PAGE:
In an interview, Perkins confirmed he supported prevailing wage laws and voiced qualified opposition to vouchers. "I am not in favor of vouchers, and the reason is, I am a product of the public school system, and I just look at what it did for me, and I think I turned out pretty good. So, vouchers are not really something -- at least at this time -- that I'd be willing to support. Because there are still some things we can do at the public school level to get that improvement, to get the confidence of the teachers and parents back."
On the question of unionization of charter schools, Perkins said he had no position. "I just haven't given that much thought, so I don't know. I haven't really thought through that one at all."
As for Alan Bersin's future, so heatedly debated by the school teachers, Cohen says that, in the long-running battle for control of educational policy, the ball is ultimately in the court of the school board, not the superintendent.
"I don't agree that he is the issue. He is an issue. He has done things that have been the wrong approach, the wrong method. And then there are some things educationally that he's probably right on and probably wrong on, when it comes to curriculum and this and that. But he has certainly pushed too damn hard. I mean, he's made some mistakes and further polarized the school district. The school board -- the elected representatives -- need to be in control. He needs to work for a school board. They don't need to work for him.
"That's the difference. He's a smart guy, right? But whether he can work for somebody is another question. But that's what has to happen here. The school board needs to be in control of the policies of the schools, and when the staff comes forward with a good idea, they need to say yea, and when they come forward with a bad idea, they need to say nay. That's the difference, and that's what we believe is important."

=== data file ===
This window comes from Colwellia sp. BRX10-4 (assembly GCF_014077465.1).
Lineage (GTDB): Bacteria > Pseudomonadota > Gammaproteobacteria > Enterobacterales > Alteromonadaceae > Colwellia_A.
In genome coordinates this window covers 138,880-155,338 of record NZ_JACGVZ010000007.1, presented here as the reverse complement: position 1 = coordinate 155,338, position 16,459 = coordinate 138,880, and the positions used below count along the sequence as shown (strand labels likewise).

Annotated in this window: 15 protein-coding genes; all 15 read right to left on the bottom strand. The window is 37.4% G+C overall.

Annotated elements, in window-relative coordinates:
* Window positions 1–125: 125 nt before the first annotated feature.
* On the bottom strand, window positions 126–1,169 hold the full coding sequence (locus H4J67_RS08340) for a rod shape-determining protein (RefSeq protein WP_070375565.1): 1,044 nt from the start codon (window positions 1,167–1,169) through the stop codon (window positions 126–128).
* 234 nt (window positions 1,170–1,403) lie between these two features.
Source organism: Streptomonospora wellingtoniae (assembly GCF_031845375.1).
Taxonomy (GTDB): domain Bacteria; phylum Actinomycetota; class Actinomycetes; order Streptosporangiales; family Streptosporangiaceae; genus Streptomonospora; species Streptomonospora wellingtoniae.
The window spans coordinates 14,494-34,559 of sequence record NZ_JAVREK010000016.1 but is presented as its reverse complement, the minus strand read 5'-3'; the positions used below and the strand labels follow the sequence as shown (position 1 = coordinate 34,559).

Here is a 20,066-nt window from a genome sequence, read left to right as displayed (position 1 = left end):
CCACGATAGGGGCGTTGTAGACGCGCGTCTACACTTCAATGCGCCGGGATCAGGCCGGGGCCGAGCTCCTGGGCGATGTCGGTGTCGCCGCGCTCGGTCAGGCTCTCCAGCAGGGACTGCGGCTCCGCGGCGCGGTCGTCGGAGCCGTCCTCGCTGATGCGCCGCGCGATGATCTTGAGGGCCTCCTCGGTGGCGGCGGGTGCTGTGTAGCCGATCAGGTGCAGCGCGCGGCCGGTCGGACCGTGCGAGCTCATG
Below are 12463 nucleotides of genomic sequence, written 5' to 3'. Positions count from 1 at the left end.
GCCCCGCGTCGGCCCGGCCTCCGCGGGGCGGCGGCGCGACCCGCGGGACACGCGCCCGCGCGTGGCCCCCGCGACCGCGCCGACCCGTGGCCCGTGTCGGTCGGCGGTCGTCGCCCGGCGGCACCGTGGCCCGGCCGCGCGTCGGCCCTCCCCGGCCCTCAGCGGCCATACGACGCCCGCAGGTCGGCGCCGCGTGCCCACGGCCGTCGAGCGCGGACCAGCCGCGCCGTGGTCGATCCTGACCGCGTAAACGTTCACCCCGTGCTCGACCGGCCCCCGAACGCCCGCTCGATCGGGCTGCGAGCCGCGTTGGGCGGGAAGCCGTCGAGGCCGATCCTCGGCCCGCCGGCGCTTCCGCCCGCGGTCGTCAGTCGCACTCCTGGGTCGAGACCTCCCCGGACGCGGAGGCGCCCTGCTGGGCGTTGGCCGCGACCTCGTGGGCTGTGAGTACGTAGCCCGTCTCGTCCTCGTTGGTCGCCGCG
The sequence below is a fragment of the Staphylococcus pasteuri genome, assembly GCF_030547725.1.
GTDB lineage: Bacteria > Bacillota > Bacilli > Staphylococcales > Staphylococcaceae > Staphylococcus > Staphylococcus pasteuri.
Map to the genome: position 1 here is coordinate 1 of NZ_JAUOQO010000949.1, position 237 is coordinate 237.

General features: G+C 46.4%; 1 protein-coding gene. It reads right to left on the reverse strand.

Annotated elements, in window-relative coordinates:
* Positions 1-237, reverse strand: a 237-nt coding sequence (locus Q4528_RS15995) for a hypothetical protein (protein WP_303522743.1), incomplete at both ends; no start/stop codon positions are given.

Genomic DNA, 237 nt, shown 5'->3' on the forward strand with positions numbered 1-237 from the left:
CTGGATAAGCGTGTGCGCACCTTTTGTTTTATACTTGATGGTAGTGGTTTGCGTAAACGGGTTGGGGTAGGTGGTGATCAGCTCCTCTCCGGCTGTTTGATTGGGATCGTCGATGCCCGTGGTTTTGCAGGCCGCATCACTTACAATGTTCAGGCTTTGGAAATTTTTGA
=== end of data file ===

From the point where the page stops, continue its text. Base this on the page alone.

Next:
Yet, despite the studied and unanimous assurance from labor leaders that Perkins is their man, some union members continue to fire salvos from within. Much of the dissent involves the haste in which critics say the teachers' union took up the endorsement. Knapp confirms that Perkins did not fill out a questionnaire prior to his pre-endorsement interview, as required of the other candidates, but says he did so afterward. "Johnnie had his [questionnaire], but he hadn't turned it in before the interview, and that was part of what we were depending on afterwards, looking at the [videotaped] interview to check and make sure that the answers squared with it, before it went to the board of directors."
But Knapp acknowledged that while his board does its best to screen potential candidates, its due diligence is limited by time and resources.
"We don't go back and check and see if they graduated from UCLA or Harvard or whatever," says Knapp. "We can't do that kind of an extensive background check; we never have on any of our folks, and the assumption is that people are coming in and telling you the truth," says Knapp. "But we do go back and say, 'What kind of a person is this? Do they stand up for their word? Are they way left, are they way right? Are they the kind of person who is looking for a solution or confrontation?' That kind of thing.